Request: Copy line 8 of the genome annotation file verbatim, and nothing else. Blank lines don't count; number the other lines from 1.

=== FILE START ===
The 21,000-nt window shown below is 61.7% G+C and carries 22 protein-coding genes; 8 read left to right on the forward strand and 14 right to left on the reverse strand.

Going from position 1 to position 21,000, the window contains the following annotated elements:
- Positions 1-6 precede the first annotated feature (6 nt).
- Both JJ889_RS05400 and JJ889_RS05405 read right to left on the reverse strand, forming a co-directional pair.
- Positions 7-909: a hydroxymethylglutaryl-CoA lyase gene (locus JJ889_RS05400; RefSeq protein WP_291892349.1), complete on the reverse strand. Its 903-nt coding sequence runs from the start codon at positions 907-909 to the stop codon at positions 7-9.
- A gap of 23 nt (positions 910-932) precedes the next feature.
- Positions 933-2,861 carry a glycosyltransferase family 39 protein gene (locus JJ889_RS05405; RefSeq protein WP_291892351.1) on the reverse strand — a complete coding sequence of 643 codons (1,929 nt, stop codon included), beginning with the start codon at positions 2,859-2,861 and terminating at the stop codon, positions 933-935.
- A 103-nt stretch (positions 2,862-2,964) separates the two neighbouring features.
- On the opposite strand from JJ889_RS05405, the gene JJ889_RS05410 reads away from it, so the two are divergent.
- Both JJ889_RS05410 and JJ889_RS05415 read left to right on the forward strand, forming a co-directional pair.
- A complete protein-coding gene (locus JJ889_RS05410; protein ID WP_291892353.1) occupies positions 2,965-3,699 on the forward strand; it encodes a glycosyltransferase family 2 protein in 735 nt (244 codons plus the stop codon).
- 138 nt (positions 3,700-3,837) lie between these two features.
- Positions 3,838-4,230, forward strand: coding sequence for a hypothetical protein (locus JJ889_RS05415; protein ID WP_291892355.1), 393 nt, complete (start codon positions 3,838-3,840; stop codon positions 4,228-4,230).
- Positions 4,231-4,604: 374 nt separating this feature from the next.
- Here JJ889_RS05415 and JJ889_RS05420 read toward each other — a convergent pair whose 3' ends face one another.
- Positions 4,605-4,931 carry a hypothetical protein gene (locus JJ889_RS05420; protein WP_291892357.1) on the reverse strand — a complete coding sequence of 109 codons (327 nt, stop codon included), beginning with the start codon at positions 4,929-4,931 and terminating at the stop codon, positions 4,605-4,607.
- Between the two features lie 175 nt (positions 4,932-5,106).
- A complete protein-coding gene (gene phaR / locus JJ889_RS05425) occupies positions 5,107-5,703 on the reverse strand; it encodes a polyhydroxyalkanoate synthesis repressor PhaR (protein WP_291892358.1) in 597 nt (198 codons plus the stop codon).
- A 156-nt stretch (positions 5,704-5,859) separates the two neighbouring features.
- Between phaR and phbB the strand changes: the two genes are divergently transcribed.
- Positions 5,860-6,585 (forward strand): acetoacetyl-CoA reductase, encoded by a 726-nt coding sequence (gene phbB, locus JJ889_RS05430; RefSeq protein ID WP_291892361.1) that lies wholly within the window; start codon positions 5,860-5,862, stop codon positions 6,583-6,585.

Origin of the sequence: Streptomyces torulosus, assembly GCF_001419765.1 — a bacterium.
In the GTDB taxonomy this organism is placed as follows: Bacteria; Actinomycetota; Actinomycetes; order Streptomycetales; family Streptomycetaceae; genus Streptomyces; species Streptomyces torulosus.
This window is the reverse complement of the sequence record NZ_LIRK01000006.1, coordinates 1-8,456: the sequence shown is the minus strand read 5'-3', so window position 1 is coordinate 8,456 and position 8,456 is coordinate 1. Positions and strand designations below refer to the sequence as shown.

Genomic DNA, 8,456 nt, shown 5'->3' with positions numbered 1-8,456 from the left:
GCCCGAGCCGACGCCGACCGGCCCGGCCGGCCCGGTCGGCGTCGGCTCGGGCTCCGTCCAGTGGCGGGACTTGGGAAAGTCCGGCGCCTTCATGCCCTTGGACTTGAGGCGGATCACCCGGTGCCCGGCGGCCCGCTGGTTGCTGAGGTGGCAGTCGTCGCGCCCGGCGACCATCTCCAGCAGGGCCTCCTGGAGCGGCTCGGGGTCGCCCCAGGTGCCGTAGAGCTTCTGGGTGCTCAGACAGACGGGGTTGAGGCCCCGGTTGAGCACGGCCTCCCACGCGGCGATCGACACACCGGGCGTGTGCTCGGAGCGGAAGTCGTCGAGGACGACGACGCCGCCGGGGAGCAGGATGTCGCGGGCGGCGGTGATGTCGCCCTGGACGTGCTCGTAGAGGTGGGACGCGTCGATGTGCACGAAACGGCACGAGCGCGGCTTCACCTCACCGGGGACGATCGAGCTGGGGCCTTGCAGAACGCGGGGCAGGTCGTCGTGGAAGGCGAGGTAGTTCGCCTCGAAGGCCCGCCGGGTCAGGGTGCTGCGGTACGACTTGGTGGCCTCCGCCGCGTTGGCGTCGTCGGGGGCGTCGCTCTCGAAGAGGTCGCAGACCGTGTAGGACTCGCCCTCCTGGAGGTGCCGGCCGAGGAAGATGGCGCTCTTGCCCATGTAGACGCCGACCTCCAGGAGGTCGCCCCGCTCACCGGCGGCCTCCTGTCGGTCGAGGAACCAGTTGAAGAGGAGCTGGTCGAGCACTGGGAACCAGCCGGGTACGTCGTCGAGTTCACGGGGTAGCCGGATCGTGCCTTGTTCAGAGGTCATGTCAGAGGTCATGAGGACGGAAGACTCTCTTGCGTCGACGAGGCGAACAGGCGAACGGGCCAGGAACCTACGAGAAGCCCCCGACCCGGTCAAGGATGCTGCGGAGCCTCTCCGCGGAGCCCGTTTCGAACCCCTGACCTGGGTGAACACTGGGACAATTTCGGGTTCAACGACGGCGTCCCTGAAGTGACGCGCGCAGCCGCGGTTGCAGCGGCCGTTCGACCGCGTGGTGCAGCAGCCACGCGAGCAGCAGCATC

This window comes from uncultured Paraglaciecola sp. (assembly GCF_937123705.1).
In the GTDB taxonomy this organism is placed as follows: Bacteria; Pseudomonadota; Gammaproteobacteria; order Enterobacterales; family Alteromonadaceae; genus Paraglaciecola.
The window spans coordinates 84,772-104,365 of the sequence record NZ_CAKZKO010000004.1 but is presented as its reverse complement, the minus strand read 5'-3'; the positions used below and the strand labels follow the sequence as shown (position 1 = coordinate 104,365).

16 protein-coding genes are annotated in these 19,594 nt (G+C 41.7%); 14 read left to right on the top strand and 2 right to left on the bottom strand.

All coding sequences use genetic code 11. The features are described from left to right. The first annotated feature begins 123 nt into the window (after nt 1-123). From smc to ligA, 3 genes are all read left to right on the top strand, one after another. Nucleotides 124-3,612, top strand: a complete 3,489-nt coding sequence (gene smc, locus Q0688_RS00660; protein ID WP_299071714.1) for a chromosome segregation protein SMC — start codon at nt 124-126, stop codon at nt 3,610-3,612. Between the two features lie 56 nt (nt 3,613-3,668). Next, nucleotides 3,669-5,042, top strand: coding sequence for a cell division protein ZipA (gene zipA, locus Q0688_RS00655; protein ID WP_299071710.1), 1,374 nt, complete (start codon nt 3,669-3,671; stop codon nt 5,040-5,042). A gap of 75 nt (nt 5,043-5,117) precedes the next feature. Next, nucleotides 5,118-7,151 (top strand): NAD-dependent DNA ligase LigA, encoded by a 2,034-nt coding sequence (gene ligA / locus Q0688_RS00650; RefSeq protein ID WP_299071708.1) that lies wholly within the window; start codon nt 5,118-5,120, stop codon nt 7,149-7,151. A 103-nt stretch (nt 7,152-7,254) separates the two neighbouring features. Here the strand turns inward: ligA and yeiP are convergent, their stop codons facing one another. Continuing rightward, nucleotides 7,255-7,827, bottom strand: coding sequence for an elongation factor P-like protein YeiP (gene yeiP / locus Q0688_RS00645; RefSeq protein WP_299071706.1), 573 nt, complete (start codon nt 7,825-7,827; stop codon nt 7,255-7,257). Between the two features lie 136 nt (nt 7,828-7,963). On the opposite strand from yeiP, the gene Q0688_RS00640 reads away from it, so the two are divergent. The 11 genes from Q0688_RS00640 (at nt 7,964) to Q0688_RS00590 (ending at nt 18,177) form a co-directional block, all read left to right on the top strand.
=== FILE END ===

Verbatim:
- A 103-nt stretch (positions 2,862-2,964) separates the two neighbouring features.